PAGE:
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Drugs & Health Blog

Understanding Learning and Memory

Roger Sorensen, Ph.D., M.P.A., NIDA Program Official

What’s your new geometry teacher’s name? How do you get to your friend’s house? Where did you put your smartphone? Have you noticed that practice makes you play the piano better?

Every day, we learn and remember things that we experience in our lives. If we didn’t, we would get lost, not be able to sing along to our favorite song, and not pass that important midterm exam.

But how do we learn new things? And how does the brain store the memories so that we can recall them at a later time?

By studying the process of learning and memory, neuroscientists hope to be able to find treatments for those who lose their memories because of aging or diseases like Alzheimer’s. We may also be able to help those who suffer anxiety and depression that are triggered by bad memories from traumas like childhood abuse, car accidents, or war. We might also help people in drug abuse recovery stay off drugs by extinguishing memories that stimulate their desire to seek and take more drugs.

A Look at the Hippocampus

Neuroscientists are learning more about the process of learning and memory by studying the hippocampus, a brain region involved in forming and retaining memories. Neuroscientists don’t know exactly how learning and memory occur in the brain, but whenever learning occurs, neurons in the hippocampus become active. Learning is thought to be due to an increase in the activity between many neurons that communicate with each other.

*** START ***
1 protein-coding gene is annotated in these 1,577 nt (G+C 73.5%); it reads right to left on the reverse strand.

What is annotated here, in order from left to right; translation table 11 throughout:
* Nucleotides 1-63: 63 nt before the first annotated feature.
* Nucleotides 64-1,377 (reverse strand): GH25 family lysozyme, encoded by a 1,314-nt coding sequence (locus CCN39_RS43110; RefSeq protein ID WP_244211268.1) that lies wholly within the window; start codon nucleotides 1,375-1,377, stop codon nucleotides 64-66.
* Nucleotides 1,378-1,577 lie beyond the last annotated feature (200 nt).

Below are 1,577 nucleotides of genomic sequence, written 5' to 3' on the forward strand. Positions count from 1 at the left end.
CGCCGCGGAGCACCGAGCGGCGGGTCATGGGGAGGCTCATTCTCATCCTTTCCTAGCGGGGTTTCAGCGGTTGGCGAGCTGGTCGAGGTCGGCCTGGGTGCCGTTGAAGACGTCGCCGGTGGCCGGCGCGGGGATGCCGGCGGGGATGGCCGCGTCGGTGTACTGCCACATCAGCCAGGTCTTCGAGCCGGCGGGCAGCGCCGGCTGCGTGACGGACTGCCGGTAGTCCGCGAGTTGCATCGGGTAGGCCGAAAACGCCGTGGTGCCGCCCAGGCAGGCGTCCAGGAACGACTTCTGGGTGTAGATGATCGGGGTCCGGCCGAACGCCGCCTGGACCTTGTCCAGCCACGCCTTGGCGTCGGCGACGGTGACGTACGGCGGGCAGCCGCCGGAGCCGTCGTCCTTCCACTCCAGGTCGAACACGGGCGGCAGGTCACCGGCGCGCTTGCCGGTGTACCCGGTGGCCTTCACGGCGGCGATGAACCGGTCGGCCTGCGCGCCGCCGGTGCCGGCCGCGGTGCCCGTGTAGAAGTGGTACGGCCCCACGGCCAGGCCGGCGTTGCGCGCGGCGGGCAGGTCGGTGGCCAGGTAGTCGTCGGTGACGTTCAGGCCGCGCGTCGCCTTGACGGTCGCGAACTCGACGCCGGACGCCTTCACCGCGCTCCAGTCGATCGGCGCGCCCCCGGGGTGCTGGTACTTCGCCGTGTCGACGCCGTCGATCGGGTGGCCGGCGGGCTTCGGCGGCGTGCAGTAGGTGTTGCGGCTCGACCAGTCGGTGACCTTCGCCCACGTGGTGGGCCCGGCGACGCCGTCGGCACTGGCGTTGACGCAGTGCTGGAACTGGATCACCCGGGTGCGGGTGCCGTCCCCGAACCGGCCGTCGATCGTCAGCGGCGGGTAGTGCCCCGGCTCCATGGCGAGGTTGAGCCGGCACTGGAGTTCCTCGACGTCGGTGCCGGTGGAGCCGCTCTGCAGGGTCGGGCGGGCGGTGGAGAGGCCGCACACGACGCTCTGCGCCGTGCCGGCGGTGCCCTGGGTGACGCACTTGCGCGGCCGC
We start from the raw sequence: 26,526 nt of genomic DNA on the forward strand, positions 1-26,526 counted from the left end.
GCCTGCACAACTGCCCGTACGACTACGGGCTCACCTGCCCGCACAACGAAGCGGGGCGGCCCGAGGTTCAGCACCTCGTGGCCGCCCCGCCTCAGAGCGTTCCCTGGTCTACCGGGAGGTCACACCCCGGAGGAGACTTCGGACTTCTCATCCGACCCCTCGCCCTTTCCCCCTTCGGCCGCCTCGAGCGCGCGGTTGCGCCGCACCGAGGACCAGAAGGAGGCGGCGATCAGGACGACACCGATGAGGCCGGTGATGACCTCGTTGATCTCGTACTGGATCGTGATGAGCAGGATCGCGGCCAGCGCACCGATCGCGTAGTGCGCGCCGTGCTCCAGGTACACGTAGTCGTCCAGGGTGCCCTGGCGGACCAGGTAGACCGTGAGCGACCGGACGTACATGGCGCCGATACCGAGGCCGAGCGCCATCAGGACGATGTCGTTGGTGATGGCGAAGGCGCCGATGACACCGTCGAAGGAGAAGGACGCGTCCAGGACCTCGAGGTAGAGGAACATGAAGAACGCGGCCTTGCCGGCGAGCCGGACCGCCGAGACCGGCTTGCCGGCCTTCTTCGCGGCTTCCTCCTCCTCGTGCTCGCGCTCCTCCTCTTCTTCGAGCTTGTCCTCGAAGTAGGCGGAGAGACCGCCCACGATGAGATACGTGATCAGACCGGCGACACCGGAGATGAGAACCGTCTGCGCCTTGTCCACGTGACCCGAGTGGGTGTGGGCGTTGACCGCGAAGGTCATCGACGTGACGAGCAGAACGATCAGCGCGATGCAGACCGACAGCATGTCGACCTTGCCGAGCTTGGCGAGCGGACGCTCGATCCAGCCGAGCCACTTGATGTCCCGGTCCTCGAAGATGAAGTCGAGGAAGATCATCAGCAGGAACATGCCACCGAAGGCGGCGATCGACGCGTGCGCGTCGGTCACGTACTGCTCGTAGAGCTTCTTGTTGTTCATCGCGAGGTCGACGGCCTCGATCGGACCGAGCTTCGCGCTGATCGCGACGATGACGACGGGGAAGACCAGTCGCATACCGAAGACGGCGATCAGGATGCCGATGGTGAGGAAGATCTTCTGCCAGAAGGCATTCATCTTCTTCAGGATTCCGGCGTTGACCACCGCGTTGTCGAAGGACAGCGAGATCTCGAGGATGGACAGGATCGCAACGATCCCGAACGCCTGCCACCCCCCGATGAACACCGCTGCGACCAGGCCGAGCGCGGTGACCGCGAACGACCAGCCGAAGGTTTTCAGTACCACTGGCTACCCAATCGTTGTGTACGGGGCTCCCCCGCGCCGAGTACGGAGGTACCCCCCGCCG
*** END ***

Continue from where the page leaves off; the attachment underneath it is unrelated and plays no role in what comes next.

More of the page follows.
How do neurons communicate? When a nerve impulse reaches a neuron, the neuron is activated and releases a chemical, called a neurotransmitter, at the synapse, or the place where two neurons connect. The neurotransmitter crosses the synapse, where it connects to a receptor molecule located on the adjacent neuron. This binding of the neurotransmitter activates the second neuron, which sends a neurotransmitter to the next neuron, and so on. This process continues from neuron to neuron as the nerve impulse travels throughout the brain.

Neuroscientists have discovered that when you are not learning, a nerve impulse will cause a neuron to have a low level of activity, but that during learning, the electrical activity between two neurons will be increased. This phenomenon is called long-term potentiation or LTP, and researchers have found that animals do not learn when LTP is blocked.

One of the goals for neuroscience research is to be able to manipulate LTP and, as a result, also influence learning and memory formation. Someday neuroscientists hope to be able to help your grandmother find her glasses and purse, to reduce the stress and anxiety that is felt by those who have memories of traumatic events, and even to extinguish the memories that cause a person to want to continue to use drugs.

Roger Sorensen, Ph.D., M.P.A., is a NIDA program official who directs a grant program that supports basic science research on the physiological effects of drugs of abuse on the brain and nervous system. He was trained in neurochemistry and expects that someday scientists will be able to determine how this complex organ known as the brain makes us think, feel, and be who we are.

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